A broken smile does more damage than just ruining your aesthetic and self-esteem. It poses several health problems, too. When not remedied immediately, missing teeth are risks for moving teeth, cavities, gum disease, and even more tooth loss!
This is where dental implants come in. These devices are small, rod-like screws dentists place into the jawbone through your gum line. The implants fuse to the bone and make it possible for a dental crown to replace the missing tooth.
The implanted screw acts as your new tooth root, holding the crown in place and preventing severe health concerns mentioned above. And while there are benefits, you must have a comprehensive understanding of this kind of dental restoration to make an informed decision.
Read on to find out the good, the bad, and the best you need to know about dental implants!
Aside from root, tooth, and aesthetic restoration, dental implants improve overall oral functions.
Whenever a tooth falls out or is extracted, that section of the jawbone deteriorates because nothing keeps it in place. Dental implants also restart jawbone regeneration, also known as osseointegration.
With dental implants, your face will not sag, teeth will not move, and you won’t lose any more teeth. You can now chew food without worrying about infections getting in between the gum line.
Most of the downsides to dental implants do not pertain to their post-op functions. They have to do more with the process of getting them placed in your gum line. Consider the following:
- Treatment Length: Installing a dental implant can take between three months to one year, depending on your gum and jaw health. If there is enough healthy gum tissue, the dentist can already place the screw post-extraction or tooth fallout. Successful osseointegration takes around three months before the crown can be placed.
If your extraction affected a much larger area outside the tooth, You would need at least three months for complete healing before the screw can be implanted. Then, you have to wait another three months for complete osseointegration before placing the crown on top.
If the area in question suffered from more traumatic damage, such as a jaw replacement or other dental reconstruction processes, it could take you a maximum of one year for the implant to be placed. Once your surgery is done, you will have to make a full recovery in around four months.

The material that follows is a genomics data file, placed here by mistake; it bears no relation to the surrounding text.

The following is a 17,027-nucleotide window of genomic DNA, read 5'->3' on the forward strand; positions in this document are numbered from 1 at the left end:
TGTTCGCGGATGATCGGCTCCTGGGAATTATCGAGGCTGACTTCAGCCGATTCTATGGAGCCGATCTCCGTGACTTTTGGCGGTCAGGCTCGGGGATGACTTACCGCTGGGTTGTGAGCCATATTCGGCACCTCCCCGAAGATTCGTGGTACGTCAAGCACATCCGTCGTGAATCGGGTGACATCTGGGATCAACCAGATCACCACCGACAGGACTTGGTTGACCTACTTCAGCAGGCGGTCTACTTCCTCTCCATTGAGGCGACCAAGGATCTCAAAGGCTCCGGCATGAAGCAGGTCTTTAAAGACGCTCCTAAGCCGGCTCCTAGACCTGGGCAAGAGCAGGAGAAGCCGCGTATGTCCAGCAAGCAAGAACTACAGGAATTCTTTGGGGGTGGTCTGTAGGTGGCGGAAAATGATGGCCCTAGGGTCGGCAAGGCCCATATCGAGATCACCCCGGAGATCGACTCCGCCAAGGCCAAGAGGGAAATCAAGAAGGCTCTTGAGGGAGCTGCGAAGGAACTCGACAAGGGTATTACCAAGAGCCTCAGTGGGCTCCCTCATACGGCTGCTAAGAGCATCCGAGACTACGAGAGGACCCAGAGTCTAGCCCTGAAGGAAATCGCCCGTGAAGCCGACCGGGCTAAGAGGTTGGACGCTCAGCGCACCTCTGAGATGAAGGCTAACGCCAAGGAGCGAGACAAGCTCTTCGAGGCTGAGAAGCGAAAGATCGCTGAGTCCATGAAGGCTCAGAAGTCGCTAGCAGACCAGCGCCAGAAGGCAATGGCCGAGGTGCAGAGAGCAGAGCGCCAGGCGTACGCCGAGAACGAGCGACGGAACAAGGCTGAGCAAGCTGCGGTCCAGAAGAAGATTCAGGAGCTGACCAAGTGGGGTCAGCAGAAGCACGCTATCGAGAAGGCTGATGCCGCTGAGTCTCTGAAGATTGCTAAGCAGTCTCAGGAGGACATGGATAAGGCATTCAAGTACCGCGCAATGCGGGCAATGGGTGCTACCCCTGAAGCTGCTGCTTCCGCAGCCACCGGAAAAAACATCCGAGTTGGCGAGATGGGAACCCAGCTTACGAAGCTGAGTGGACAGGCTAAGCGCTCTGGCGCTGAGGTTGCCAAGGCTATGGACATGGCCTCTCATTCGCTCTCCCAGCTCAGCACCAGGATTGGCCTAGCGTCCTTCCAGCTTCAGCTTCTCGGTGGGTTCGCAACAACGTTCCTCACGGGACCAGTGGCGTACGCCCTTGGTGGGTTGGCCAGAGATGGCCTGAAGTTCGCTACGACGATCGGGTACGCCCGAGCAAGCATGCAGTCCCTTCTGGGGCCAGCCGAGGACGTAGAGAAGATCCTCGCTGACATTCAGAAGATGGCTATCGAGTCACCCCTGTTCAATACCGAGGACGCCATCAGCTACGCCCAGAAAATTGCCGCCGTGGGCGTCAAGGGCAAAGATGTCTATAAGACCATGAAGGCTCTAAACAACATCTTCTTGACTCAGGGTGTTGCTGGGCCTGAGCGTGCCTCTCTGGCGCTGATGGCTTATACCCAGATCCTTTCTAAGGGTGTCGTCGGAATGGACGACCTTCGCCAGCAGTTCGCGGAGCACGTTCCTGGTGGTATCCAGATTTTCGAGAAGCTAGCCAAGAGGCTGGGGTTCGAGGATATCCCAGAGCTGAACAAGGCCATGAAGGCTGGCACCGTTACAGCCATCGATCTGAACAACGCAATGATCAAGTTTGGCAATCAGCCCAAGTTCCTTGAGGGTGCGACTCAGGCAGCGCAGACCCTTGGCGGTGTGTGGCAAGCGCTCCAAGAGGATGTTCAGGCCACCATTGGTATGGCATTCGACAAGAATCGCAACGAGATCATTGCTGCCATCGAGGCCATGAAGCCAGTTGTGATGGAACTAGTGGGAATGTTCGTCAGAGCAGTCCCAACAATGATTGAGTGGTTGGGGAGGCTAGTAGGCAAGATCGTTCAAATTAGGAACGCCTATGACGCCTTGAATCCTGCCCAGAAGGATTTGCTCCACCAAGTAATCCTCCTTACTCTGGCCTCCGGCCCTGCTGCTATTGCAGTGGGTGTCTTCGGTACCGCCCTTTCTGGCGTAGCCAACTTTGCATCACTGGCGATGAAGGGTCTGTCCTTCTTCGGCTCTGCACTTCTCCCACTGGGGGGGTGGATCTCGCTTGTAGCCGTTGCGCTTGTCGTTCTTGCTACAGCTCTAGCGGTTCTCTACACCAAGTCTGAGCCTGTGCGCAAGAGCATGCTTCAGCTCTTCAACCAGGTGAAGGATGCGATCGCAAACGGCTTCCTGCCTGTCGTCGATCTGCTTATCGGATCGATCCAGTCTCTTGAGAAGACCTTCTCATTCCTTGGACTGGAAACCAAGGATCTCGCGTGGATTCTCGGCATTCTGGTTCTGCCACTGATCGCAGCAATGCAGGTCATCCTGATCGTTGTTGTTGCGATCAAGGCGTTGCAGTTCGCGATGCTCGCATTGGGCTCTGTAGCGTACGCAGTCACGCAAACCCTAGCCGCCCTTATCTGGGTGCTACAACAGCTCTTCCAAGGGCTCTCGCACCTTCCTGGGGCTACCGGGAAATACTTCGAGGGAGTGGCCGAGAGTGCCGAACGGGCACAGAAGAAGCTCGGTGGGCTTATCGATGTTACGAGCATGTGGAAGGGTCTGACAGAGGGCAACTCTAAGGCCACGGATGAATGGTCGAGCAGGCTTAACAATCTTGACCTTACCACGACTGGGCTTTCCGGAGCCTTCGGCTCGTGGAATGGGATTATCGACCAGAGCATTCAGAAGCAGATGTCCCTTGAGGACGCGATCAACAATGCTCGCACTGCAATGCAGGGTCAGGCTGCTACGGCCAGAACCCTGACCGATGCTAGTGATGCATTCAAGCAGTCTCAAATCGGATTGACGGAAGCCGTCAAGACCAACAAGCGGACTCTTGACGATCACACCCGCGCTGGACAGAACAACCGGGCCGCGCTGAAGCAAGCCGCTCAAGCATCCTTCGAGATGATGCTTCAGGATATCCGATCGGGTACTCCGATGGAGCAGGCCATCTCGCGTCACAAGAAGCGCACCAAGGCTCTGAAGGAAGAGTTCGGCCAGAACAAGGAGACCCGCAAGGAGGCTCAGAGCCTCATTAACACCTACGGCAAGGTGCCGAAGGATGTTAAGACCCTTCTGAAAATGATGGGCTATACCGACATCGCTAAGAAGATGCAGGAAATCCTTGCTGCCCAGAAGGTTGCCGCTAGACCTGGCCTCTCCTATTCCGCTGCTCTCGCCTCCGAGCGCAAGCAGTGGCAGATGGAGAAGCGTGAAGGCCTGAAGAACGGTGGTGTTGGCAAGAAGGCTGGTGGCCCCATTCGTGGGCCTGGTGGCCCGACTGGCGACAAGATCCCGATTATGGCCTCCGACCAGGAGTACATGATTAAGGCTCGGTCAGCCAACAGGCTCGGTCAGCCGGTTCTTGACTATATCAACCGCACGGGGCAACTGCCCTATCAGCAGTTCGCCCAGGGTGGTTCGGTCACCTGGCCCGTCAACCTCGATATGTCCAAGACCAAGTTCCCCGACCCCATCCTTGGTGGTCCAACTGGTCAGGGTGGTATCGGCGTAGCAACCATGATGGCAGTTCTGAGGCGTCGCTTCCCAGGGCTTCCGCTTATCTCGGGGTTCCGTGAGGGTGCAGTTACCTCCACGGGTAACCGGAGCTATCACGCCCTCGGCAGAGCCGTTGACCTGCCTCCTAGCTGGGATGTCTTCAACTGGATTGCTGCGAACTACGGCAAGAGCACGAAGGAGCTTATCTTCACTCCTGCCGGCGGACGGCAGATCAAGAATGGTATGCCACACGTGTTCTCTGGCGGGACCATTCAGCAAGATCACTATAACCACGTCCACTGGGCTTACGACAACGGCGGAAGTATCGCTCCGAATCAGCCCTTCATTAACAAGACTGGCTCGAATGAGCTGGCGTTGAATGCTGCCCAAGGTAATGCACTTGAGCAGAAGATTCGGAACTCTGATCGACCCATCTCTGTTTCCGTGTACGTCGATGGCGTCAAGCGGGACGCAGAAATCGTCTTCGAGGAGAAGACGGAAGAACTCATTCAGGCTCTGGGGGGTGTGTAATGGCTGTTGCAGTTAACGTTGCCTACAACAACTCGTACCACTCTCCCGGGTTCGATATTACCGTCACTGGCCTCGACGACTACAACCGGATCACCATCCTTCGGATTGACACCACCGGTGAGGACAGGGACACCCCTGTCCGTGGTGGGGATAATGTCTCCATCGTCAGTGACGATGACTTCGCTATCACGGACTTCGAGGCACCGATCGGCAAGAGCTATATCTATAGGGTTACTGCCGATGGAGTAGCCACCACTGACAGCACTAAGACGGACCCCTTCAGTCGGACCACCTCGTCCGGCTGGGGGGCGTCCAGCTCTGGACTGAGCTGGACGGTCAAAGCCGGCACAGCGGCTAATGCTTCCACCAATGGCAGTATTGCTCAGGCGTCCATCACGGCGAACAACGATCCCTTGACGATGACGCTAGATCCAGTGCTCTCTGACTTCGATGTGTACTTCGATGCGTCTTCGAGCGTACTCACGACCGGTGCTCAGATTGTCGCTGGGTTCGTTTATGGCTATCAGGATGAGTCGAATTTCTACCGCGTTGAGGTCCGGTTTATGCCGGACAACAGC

Afterward, you will need a jawbone graft to ensure enough tissue to hold the screw and crown, which takes around four months to heal fully. Only then can the screw be implanted, wherein you’ll have to wait another three months for complete osseointegration before the crown can finally be placed on the 11th or 12th month.
Before getting this kind of treatment, talk to your dentist to get a professional opinion and gauge just how long the procedure will take you.
- Price: Due to their lengthy, multi-segmented procedures, dental implants aren’t the most affordable cosmetic dentistry option. It can cost as much as $4,000 per tooth! Insurance policies also waver between full, partial, or even no coverage at all.
- Failure Risks: In minor cases, dental implants can fail and lead to gum disease, poor osseointegration, and other medical conditions. Ensure your dentist is qualified and reviewed well by previous customers to prevent these from happening to you.
In Conclusion, What’s Best?
As seen in the previous paragraphs, people with relatively healthy gum lines and jawbones can schedule a dental implant procedure. It’s a relatively short process to restore dental aesthetics and function. While costly, it is a worthwhile investment for gaining your self-esteem and ensuring your oral health is in tip-top shape!
Before making this decision, always talk to a medical expert for clarity, like those from Dental House MI! We’re a clinic that offers reasonable packages for dentures, surgery, and dental implants in Waterford and Ann Arbor, Michigan! Set your appointment with us today!